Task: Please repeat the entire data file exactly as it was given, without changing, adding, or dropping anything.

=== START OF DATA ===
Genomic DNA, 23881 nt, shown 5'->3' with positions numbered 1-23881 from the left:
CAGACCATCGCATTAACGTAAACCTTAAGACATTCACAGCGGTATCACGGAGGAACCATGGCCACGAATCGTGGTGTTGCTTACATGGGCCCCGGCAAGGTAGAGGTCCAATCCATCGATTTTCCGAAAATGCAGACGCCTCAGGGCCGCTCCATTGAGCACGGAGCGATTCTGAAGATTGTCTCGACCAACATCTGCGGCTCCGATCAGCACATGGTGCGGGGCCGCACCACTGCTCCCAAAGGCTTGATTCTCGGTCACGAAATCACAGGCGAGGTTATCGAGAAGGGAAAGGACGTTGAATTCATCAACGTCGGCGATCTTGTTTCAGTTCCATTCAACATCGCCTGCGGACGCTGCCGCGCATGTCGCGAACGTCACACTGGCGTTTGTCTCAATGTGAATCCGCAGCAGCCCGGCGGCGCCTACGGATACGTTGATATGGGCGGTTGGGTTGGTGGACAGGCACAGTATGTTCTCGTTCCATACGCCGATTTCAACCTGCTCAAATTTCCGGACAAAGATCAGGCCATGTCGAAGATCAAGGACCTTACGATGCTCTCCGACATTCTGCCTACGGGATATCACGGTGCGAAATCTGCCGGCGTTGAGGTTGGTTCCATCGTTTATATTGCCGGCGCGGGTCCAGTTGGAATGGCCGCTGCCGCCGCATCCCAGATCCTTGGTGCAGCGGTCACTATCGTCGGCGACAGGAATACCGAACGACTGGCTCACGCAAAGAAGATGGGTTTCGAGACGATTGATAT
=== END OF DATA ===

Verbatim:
Genomic DNA, 23881 nt, shown 5'->3' with positions numbered 1-23881 from the left:
CAGACCATCGCATTAACGTAAACCTTAAGACATTCACAGCGGTATCACGGAGGAACCATGGCCACGAATCGTGGTGTTGCTTACATGGGCCCCGGCAAGGTAGAGGTCCAATCCATCGATTTTCCGAAAATGCAGACGCCTCAGGGCCGCTCCATTGAGCACGGAGCGATTCTGAAGATTGTCTCGACCAACATCTGCGGCTCCGATCAGCACATGGTGCGGGGCCGCACCACTGCTCCCAAAGGCTTGATTCTCGGTCACGAAATCACAGGCGAGGTTATCGAGAAGGGAAAGGACGTTGAATTCATCAACGTCGGCGATCTTGTTTCAGTTCCATTCAACATCGCCTGCGGACGCTGCCGCGCATGTCGCGAACGTCACACTGGCGTTTGTCTCAATGTGAATCCGCAGCAGCCCGGCGGCGCCTACGGATACGTTGATATGGGCGGTTGGGTTGGTGGACAGGCACAGTATGTTCTCGTTCCATACGCCGATTTCAACCTGCTCAAATTTCCGGACAAAGATCAGGCCATGTCGAAGATCAAGGACCTTACGATGCTCTCCGACATTCTGCCTACGGGATATCACGGTGCGAAATCTGCCGGCGTTGAGGTTGGTTCCATCGTTTATATTGCCGGCGCGGGTCCAGTTGGAATGGCCGCTGCCGCCGCATCCCAGATCCTTGGTGCAGCGGTCACTATCGTCGGCGACAGGAATACCGAACGACTGGCTCACGCAAAGAAGATGGGTTTCGAGACGATTGATAT